When Terry Crews tweeted last year that “fathers are important and needed”, he was met with harsh criticism. People accused him of being insensitive towards families composed of two mothers. Not long after, an interview of another man was being conducted on a popular digital platform. The interviewee was discussing masculinity, arguing that the Church, and God Himself, have had a negative impact on modern men. “Men are not encouraged to express their full range of emotions, they are not encouraged to be gentle or tender. Afterall, God himself is quite violent in the Bible” (I’m paraphrasing). And here we have it. Our society’s view on fatherhood and by extension, on God. What are we to do with it?
The answer is: we need to go back to the truth, to ground ourselves in “whatever is noble, whatever is right, whatever is pure, whatever is lovely, whatever is admirable” (Philippians 4:8). In reality, studies have shown that when dads are present, children thrive. Fathers’ engagement in their children’s lives leads to higher chances of academic success, higher levels of sociability, confidence, self-control, and overall well-being for kids. And when dads are absent, children suffer, both emotionally and financially. In two words: dads matter.
But earthly dads can disappoint. They sometimes forget birthdays, graduation days, punish for obscure reasons, or say things that continue to sting years later. They are falliable, yet their role is essential. Two outwardly contradictory characteristics...but they don’t have to be. Because in the middle of it all, there is our Heavenly Father.
The Bible says His love for us never fails: “See what great love the Father has lavished on us, that we should be called children of God! And that is what we are!” (1 John 3:1) God always provides (Matthew 7:11), is patient (Proverbs 2:6) and gives us wisdom (Proverbs 2:6). More importantly, God never leaves our side (Isaiah 41:10) and He doesn’t hold grudges (Luke 15 and the parable of the prodigal son). God disciplines us but for our own good, “that we may share His holiness” (Hebrews 12:10). These never-changing characteristics of God contrast sharply with the idea of an insensitive, violent God, don’t they?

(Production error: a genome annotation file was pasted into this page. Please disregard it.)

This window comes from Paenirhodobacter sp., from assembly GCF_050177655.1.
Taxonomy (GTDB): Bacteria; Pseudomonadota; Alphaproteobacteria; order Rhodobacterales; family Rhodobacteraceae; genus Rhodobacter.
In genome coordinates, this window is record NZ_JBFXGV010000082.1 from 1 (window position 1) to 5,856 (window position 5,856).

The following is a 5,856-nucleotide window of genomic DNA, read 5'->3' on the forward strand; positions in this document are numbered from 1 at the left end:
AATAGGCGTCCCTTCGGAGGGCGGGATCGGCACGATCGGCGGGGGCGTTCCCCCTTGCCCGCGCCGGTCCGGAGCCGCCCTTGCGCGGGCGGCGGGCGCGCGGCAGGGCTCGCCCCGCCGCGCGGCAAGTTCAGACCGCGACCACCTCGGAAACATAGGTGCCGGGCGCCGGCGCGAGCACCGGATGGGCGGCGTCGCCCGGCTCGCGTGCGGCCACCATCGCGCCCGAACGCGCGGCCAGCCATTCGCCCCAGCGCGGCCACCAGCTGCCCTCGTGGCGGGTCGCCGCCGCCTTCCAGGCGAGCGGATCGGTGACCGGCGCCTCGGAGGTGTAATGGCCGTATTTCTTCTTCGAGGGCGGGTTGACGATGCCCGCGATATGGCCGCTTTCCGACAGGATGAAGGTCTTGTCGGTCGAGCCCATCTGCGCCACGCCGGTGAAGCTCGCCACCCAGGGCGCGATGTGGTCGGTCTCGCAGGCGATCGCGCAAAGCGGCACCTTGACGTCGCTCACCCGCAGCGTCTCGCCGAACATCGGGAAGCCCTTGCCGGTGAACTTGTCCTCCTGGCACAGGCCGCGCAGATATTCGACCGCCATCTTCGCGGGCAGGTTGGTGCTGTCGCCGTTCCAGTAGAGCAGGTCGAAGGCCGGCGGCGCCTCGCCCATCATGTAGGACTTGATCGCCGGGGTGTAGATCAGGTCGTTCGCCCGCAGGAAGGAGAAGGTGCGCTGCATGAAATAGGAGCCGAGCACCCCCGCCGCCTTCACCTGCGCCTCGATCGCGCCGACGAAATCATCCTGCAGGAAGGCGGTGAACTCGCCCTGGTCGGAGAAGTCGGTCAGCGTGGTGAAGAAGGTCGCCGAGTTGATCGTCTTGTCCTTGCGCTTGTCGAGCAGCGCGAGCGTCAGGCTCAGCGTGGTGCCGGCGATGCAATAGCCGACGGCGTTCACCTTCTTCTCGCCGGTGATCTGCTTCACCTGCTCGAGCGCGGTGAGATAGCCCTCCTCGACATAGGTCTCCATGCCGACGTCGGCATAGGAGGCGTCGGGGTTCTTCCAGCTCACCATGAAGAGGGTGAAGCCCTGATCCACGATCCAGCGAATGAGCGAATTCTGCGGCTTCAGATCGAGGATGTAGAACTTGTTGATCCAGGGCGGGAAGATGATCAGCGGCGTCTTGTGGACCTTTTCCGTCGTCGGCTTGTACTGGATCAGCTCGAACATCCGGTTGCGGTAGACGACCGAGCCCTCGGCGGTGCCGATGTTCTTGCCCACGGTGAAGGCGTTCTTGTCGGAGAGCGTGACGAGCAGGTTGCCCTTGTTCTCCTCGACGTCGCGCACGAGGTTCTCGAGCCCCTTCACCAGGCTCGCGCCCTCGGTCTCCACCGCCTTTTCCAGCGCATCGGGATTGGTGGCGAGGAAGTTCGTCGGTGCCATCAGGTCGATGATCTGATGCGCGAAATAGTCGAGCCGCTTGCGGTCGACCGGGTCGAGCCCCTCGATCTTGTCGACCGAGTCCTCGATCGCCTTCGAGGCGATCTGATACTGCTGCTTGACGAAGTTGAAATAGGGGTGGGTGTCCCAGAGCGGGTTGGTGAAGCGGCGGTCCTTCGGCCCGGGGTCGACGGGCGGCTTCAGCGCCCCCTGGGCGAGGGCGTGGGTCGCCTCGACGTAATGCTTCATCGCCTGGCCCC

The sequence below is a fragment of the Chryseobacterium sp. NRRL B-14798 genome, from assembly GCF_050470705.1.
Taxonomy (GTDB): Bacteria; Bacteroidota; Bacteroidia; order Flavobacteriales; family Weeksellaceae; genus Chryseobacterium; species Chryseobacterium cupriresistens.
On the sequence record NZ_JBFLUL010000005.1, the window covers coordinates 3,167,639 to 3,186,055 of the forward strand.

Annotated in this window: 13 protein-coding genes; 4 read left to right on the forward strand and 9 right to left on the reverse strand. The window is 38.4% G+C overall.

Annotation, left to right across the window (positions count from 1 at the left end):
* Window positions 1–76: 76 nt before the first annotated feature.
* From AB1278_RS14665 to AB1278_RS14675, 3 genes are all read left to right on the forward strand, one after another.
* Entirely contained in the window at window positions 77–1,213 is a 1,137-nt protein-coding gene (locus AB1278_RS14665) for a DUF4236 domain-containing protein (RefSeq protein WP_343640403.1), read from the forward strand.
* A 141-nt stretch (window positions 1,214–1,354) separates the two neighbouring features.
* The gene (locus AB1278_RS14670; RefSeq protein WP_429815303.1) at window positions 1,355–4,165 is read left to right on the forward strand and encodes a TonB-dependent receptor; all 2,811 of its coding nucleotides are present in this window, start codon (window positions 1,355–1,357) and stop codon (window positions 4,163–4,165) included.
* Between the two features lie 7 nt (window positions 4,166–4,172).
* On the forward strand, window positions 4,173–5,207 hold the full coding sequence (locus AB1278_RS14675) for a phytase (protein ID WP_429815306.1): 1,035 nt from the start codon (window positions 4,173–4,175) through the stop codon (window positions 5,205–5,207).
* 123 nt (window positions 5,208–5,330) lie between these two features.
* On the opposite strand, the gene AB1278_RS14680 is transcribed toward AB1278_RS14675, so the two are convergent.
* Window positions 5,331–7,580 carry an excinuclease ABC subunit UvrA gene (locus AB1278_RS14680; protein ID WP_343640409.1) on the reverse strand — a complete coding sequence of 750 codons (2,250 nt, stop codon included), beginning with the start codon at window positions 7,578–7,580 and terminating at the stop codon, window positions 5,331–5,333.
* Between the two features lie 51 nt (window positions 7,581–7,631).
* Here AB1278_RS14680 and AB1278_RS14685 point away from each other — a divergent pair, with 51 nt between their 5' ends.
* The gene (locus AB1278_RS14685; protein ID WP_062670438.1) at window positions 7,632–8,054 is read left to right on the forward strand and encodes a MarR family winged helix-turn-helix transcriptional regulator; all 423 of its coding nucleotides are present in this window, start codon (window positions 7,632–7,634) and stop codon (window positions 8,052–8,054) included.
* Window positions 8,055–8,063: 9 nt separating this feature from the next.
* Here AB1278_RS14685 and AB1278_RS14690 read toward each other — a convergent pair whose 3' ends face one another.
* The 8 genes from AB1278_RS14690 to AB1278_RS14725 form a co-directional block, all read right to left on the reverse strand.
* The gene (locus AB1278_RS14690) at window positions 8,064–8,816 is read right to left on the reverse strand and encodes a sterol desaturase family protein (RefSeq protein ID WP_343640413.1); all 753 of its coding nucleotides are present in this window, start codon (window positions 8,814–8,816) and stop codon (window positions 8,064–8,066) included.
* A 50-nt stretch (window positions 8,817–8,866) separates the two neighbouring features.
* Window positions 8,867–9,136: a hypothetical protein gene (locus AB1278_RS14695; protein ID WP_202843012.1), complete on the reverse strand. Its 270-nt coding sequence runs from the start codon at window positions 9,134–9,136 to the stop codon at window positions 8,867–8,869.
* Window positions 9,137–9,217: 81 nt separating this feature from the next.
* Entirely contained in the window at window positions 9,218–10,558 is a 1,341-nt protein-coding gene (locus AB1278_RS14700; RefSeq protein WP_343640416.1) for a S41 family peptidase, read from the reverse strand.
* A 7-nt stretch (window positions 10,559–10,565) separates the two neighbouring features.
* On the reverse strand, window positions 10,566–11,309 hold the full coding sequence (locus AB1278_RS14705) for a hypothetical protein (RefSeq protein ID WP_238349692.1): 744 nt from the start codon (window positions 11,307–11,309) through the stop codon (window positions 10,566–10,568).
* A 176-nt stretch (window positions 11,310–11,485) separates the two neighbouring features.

God is not just a Father, He is the ultimate Father, the anchor. Parents are fortified when they look up to him, not just as a model, but as the One who gives them the hope and strength to persevere. And because earthly fathers can oftentimes influence our view and understanding of God, their role is even more important.
With this knowledge in mind, the Lifeline team is ready to lean on God and get to work! We have decided to expand our DadLine program to support the dads in our community even better. Up until now, DadLine was entirely dependent on the generosity of our volunteer dads. Our male clients were offered to participate in weekly mentoring sessions with the objective to help these new dads learn healthy parenting and relationship skills to implement with their children. The name and purpose of the program are staying the same, but we are excited to announce that we will be welcoming a full-time DadLine Program Manager to oversee the program and expand our ability to serve our dad clients! A new website will be coming soon, as well as more information on how to get involved. The question is: will you join us? Will you pray for guidance as we embark on this new journey, hoping to change even more lives?Written by Elodie Takamiya.